A parking lot garden feeds mind, body and soul
A parking lot garden feeds mind, body and soul
Everything changed once the garden went in.
A number of folks at St. James Place echo that refrain when talking about all they had accomplished during the past growing season—things like building a community, strengthening their confidence and pride in themselves, and learning to eat healthy food.
First came nutrition classes, taught by Jacqui Denegri, University of Kentucky Cooperative Extension Nutrition Education Program assistant in Fayette County. Then, in the spring, someone in the group planted the seed of an idea for a garden. Denegri turned to horticulture extension agent Jamie Dockery, who helped the residents establish a garden—something that turned out to be rather challenging.
“When I went over to visit with them, of course what I thought would be a simple, find-a-plot-of-ground-turn-it-over-and-plant-a-garden was nothing of the sort, because they had no ground,” Dockery said. “There was nothing but little strips of median between parking lots. There were a couple of places with soil, but it was your usual concrete, rock and backfill.”
It took some innovative solutions to make it work.
“That’s how we ended up gardening in livestock troughs and straw bales,” he said.
As the garden grew, so did residents’ enthusiasm. With fresh produce available for the picking, Denegri led cooking classes every Wednesday, and the residents gathered to prepare and eat a communal meal.
“They take such pride, because a lot of them had never seen it go from the farm to the table,” Denegri said.
St. James Place, a nonprofit outreach program of Central Christian Church, provides affordable housing for working homeless and recovering homeless veterans. Located on Elm Tree Lane in the heart of downtown Lexington, one might not think that a garden of any worth could be established among the buildings and paved parking lots. It’s not exactly the Garden of Eden.
Or it wasn’t, anyway. Residents, such as David Thacker, a Rockcastle County native, U.S. Army veteran and long-time farmer, see it differently.
“We’re kind of proud of this,” he said. “We’ve had to work with what we’ve got, with the help of UK and some of the people here. Everybody is kind of proud of the little garden here. Everybody likes to grow things.”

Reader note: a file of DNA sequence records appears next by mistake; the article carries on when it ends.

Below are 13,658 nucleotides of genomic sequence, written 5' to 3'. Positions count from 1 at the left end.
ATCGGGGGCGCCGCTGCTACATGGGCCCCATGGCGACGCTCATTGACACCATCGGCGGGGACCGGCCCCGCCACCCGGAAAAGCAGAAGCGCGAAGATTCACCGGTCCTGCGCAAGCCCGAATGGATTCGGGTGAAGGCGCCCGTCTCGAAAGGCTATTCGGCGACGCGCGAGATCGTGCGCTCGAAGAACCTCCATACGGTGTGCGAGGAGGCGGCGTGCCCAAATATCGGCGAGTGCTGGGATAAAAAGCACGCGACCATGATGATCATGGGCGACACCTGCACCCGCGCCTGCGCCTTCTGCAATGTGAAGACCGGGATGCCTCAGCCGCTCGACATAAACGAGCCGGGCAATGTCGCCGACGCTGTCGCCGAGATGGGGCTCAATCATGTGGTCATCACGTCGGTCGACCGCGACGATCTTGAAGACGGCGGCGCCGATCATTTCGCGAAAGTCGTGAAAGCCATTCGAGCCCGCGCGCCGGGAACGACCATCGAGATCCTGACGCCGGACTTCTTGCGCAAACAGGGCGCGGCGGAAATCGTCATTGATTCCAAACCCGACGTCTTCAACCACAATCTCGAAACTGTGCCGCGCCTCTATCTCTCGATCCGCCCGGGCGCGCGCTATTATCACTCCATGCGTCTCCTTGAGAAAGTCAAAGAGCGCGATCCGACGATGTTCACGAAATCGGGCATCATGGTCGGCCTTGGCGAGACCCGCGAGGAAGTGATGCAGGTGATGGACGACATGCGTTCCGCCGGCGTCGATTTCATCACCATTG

Ty Sterling’s voice overflows with his enthusiasm for the garden and what it has spawned. Sterling, an Army veteran, admits to having had some bumps in the road, like all the men and women who live at St. James Place.
“Big bumps. Some of them really big bumps, you know?” he said. “But to get the opportunity to rebuild your life. And a garden means something to you. It’s amazing how a little garden and a little food brought us all together.”
At one of the Wednesday night group dinners, spirits ran high in the kitchen. Retired firefighter, Jerry Houghton, U.S. Navy Reserves, was in his element directing other residents on preparing the evening meal.
“What I try to do is get everybody involved, regardless of what it is, whether it’s cutting something or mixing something together,” he said, as he chopped herbs for a cream cheese spread. “And then we talk through the good the food has to offer them, from the garden to the table. I try to enlighten everybody of the fresh choices that are healthy for them. Make yourself healthy with food, and then make medicine second.”
Denegri said it was funny how things took off from her original 12-week nutrition class. She focused on health issues because many of the residents are older or have diabetes or other health concerns. That first crop of lettuce the residents grew quickly expanded to a three-season garden, with crops rotating in and out. Squash, peppers, tomatoes, basil, parsley, cabbage, carrots, potatoes and even watermelons all found their way out of the hay bales and horse troughs and onto the residents’ plates for their weekly dinner.
“It snowballed. After my third or fourth visit, they had taken ownership. Toward the end, a bigger challenge was to get them to leave anything in the ground long enough to mature,” Dockery said, laughing. “They harvested the entire carrot crop when they were like an inch and a half long. They couldn’t wait.”
When hard work is finally realized, it can be hard to wait. Susan Camacho, one of several cooks happily at work in the kitchen on a Wednesday night, said she has gone from feeling like “I can’t” to knowing “I can.”
The garden is going to sleep for the winter, but plans are already brewing for next season’s crops. James Jones, standing outside on a late summer’s evening grilling fish for dinner, summed it up for everyone.
“We’ve put a lot of time into it,” he said, waving his spatula toward the garden. “There’s a lot of love in it.”
Extension Family Consumer Sciences Horticulture